City bonds get voters’ approval
City residents can prepare for what proponents have called “game-changing” quality of life projects to take shape in the coming decade.
Each of the city of Sanford’s bond referendums, totaling $14.5 million, passed during the municipal primary Tuesday — pending any changes made when provisional ballots are tallied on Sept. 17.
How residents voted:
• The $6.5 million streetscape bond items, which will make streetscape improvements to downtown Sanford and Jonesboro, received 1,311 yes votes, or 52.86 percent of the vote.
• The $4 million greenway bond, which will extend the Endor Iron Furnace Greenway from Kiwanis Family Park to Central Carolina Hospital before looping back to downtown Sanford, received 1,256 yes votes, or 50.91 percent of the vote.
* The $2 million parks and recreational bond, which will create an interactive play area with water elements, received 1,395 yes votes, or 56.14 percent of the vote.
* The $2 million sidewalk bond item, which will expand and repair sidewalks within city limits, received 1,415 yes votes, or 57.06 percent of the vote.
The potential property tax impact is a 5.2 cent increase per $100 if construction and implementation of the bonds begins at the same time. However, city leaders have said this will not be the case and they will attempt to minimize the tax impact on residents. The city has seven years to issue the bonds, with a possible three-year extension.
Split down party lines, Democratic candidates said they were in favor of the bonds with Republican candidates denouncing the items as additional city tax increases.
Keith Clark, who did not receive the Republican nomination for the at-large district seat, said he entered the political race to force a Republican primary and vote down the bonds.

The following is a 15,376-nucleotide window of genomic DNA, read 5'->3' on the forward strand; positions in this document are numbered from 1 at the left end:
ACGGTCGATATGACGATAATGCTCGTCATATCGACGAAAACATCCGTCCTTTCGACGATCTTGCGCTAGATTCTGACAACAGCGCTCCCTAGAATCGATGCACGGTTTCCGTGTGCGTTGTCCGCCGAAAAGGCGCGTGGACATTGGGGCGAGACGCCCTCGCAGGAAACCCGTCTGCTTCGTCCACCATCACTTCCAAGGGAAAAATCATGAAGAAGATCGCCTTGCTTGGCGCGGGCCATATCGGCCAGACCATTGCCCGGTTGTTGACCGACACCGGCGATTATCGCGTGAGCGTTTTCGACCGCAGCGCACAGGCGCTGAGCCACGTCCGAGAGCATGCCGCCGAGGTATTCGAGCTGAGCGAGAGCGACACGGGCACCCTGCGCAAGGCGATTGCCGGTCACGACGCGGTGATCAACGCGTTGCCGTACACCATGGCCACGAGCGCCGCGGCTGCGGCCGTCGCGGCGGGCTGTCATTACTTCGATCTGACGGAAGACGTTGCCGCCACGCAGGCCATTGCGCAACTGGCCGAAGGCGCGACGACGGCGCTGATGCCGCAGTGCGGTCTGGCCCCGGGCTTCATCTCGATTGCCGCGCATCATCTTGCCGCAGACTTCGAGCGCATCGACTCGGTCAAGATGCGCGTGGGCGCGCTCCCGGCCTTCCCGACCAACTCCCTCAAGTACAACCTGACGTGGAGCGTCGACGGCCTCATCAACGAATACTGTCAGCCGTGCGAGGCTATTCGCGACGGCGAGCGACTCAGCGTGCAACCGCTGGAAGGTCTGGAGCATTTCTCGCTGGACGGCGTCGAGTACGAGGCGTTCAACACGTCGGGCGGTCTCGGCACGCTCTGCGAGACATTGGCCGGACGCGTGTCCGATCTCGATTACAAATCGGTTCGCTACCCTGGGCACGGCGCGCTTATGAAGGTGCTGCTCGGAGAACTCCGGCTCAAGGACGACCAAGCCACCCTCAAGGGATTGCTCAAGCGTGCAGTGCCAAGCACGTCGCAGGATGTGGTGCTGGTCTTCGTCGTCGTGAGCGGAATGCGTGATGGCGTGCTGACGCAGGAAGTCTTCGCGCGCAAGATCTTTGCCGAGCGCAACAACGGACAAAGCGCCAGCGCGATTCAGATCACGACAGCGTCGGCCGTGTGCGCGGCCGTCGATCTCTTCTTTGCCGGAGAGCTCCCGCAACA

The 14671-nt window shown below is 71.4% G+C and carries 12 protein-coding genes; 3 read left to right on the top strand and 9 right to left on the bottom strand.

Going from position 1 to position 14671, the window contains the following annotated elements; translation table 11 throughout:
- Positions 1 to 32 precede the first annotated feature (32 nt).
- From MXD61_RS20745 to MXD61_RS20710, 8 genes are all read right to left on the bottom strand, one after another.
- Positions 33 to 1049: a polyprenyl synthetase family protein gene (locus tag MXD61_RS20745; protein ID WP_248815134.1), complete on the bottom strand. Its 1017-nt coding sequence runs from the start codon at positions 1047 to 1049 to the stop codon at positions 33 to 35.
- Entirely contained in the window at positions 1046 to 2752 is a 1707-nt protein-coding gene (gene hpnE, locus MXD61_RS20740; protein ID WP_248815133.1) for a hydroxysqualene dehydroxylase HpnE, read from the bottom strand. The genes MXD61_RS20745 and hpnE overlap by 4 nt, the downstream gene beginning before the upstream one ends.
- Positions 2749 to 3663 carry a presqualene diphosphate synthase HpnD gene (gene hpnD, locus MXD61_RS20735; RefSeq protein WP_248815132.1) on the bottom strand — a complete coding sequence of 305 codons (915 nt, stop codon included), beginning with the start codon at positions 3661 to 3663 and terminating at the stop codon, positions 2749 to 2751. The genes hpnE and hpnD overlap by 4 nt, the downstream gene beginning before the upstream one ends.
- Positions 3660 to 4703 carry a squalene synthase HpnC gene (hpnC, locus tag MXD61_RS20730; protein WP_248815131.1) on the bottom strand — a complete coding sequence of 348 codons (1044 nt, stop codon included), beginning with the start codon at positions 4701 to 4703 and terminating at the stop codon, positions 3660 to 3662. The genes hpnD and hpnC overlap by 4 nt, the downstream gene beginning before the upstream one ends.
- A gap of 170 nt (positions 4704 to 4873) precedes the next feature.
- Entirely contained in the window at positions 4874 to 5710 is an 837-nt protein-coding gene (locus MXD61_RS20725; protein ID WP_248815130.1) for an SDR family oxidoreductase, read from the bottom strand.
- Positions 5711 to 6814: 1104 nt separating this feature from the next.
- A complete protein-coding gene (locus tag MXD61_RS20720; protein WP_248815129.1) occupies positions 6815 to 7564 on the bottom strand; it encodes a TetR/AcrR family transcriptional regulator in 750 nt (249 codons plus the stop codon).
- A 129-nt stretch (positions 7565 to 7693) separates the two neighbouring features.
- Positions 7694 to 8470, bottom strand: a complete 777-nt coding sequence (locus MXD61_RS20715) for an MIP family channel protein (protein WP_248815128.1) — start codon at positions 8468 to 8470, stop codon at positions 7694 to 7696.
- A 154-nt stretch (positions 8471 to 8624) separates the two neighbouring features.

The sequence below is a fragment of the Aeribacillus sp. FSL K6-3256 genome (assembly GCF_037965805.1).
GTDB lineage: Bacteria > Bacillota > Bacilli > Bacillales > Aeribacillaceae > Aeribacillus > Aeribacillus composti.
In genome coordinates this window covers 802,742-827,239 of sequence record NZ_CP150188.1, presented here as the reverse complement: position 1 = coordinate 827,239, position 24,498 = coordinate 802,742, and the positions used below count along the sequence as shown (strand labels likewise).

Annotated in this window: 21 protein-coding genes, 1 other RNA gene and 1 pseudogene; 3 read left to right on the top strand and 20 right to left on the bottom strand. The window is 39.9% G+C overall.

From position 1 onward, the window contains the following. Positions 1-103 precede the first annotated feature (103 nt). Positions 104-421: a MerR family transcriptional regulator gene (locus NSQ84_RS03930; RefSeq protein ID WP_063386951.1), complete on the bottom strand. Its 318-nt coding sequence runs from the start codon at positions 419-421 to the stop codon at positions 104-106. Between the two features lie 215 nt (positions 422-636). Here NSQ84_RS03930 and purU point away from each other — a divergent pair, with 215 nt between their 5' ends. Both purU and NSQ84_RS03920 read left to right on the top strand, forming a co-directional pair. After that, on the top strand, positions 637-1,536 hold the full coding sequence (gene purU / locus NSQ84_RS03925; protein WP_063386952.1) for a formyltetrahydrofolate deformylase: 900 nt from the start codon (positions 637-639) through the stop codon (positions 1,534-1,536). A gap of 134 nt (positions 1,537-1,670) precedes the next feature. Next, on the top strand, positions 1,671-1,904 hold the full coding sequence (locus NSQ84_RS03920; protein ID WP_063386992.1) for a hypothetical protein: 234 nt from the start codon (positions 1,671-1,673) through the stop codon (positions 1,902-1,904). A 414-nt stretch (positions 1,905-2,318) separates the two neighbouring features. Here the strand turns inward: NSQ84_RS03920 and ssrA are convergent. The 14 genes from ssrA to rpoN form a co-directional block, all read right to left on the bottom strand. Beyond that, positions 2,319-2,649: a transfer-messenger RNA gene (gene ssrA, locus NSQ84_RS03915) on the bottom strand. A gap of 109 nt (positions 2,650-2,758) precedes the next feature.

“The bonds have won, but that doesn’t mean the money has to be spent,” he said Tuesday night.
Lee County Republican Party Chairman Charles Staley said based on the election results, it seems people are not pleased with how Sanford City Council has run the city but added he was happy the bond items were put forward as referendums.
Sanford Matters, a group consisting of business owners, interested residents and former politicians, advocated for the passage of the bond items with former Sanford City Council member Joe Martin as its organizer. These bond items will push the community forward in positive way, he said.
“I am very excited,” Martin said after the results were reported. “I think the [Sanford Matters] committee did what they needed to do to educate the citizens on these issues.”
When to vote on the bond referendum items, which were first formally discussed during a Sanford City Council budget retreat in April, was hotly contested in the weeks leading up to the municipal primary. The bond items were originally slated appear on the ballot during the November election, but City Councilman Samuel Gaskins led a successful push to move them to the primary.
Various conceptual plans have been completed by the Sanford City Council on the bond referendum projects, and it will be up to the board in the coming weeks — or months — to determine what should be implemented first.